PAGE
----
Thomas Saenz, president and general counsel of the Mexican American Legal Defense and Educational Fund, one of the groups that sued in Maryland, told BuzzFeed News in a phone call Monday that he didn't know why the government had made the switch, but that it didn't matter to the legal arguments going forward.
"It doesn't make a difference who the lawyers are if the law is against you, and we believe strongly that the law is against them," Saenz said.
The American Civil Liberties Union, which is involved in census litigation in New York, filed papers late Monday contesting the withdrawal of the DOJ lawyers who had been working on the case until now. The ACLU argued the government failed to comply with local court rules that require a party to give "satisfactory reasons" for withdrawing counsel, and expressed concern that it could affect upcoming legal proceedings over whether the government gave accurate information to courts in the past about the census.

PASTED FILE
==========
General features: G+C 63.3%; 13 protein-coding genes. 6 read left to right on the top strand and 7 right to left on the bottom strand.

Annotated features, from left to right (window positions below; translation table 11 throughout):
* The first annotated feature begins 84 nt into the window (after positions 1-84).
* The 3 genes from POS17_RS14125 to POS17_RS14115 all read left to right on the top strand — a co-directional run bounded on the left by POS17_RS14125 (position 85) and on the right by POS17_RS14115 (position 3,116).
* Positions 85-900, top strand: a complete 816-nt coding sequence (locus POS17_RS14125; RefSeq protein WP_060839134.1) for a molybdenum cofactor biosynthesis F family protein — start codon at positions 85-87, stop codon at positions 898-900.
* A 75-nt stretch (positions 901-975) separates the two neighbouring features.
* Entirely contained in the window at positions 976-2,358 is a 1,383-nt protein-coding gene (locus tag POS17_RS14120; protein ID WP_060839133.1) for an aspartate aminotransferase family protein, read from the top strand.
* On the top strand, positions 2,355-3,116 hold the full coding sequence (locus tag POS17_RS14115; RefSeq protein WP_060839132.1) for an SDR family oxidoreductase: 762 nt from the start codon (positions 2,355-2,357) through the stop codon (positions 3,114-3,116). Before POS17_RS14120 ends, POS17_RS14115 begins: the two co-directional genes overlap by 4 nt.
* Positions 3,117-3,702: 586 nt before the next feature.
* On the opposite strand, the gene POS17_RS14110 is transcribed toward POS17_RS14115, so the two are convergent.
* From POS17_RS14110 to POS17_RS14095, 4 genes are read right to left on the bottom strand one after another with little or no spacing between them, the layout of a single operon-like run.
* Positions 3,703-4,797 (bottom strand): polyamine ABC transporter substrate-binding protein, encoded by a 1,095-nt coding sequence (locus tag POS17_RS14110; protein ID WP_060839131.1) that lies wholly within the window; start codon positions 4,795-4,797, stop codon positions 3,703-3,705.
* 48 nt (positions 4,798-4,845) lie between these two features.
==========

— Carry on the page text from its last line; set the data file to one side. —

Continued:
"It's one thing for a single lawyer to be moved off a case for staffing reasons or something like that," Dale Ho, director of the ACLU's Voting Rights Project, told BuzzFeed news. "That's not unusual. It is unusual particularly to see the government replace an entire legal team. When there are questions about the truthfulness of some of the representations that the government has made, it frankly looks fishy."
Former Justice Department officials and other lawyers watching the litigation expressed confusion about the change.
Neal Katyal, who served as the former acting US solicitor general in the Obama administration, tweeted, "Never heard of anything like this."
Sherrilyn Ifill, president and director-counsel of the NAACP Legal Defense and Educational Fund, tweeted, "??Come again?"
Vanita Gupta, who led the Civil Rights Division during the Obama administration and now heads the Leadership Conference on Civil and Human Rights, simply tweeted a puzzled face emoji.